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Chad Scott

How to ship blades?

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Having never shipped a blade I was curious as to the best way to do so. How should I package my blade, and who should I ship it through? I am assuming this all changes if it needs to be shipped internationally?

Edited by Chad Scott
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If the blade has no sheath, I usually wrap at least the blade in leather. Assume they'll be throwing the box around, and you likely don't want the tip punching through and killing someone. I'll leave the who to ship through to someone else to answer, but if it's international make sure you do your research on proper marking; international customs are not very nice.

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I shipped a KITH entry to Finland last year. I just went to the post office, told them what I was doing, and they walked me through the forms.

 

Packing so that the blade can't cut through the packing materials is the main thing. The package will get banged around quite a bit.

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Good advice! Yes, plan for the box to be thrown across the room, kicked across the parking lot, sat on, used as a hammer, a football, and a paper airplane. Everything short of actually running over it with a truck in a thunderstorm. They usually don't let things get wet.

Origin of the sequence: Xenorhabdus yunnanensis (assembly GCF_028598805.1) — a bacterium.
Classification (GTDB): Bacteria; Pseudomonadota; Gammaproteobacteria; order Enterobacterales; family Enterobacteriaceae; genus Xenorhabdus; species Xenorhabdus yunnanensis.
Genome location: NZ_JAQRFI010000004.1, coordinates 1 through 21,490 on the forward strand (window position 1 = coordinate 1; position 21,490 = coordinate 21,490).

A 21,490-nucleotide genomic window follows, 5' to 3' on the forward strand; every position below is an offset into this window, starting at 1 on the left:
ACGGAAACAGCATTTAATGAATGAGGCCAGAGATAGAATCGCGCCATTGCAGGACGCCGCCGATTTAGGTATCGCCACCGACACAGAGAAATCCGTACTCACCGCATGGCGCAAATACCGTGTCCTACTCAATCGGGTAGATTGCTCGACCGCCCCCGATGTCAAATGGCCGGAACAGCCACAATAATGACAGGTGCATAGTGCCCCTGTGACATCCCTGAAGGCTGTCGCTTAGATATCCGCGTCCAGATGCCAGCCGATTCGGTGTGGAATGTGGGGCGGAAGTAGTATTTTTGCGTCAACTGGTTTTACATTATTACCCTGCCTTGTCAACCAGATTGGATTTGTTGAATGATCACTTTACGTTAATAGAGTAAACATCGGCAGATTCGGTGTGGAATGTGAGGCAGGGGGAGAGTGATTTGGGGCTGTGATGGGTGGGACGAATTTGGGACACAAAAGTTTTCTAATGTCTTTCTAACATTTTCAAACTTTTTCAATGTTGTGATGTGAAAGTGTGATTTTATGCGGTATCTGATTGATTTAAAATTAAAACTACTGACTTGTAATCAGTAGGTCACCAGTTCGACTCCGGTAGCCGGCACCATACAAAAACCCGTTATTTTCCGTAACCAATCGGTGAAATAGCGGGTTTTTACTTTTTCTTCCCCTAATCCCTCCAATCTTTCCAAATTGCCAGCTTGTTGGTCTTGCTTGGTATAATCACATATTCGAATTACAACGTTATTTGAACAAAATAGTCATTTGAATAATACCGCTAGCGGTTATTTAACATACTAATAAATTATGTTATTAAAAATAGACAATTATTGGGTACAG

For shipping within the US I only use the post office. UPS has occasionally refused to accept axes, citing a nonexistent rule they don't have. FedEx tends to throw harder and they prefer flimsier packaging of their own manufacture. DHL once refused to deliver a package to me because the guy saw a gate on the front steps and thought I must have a vicious dog (I don't).

 

For shipping abroad I again only use the post office. They're usually cheaper and can be faster, the customs forms are easier to fill out, and they can't ask you exactly what it is in the box. I've shipped seax blades as garden tools, and so on. Don't lie, but don't be ultraspecific. Call it a gift. That's on the customs form and will help keep the recipients' country from charging VAT on the stated value of the object. Speaking of which, how much is it worth? The only time I ever had trouble with that was when a customer demanded I put the actual value on the customs form. Note that insurance would not have covered that, even if they allowed the claim had it been lost, which is unlikely. A high stated value means the recipient may have to pay a hefty fee to pick it up. Again, this is international only. I've shipped to Great Britain, the Czech Republic, Italy, Hong Kong, Macao, Canada, and Brazil. Shipping via USPS each time. The only problems were Brazil because the system is so corrupt if something looks valuable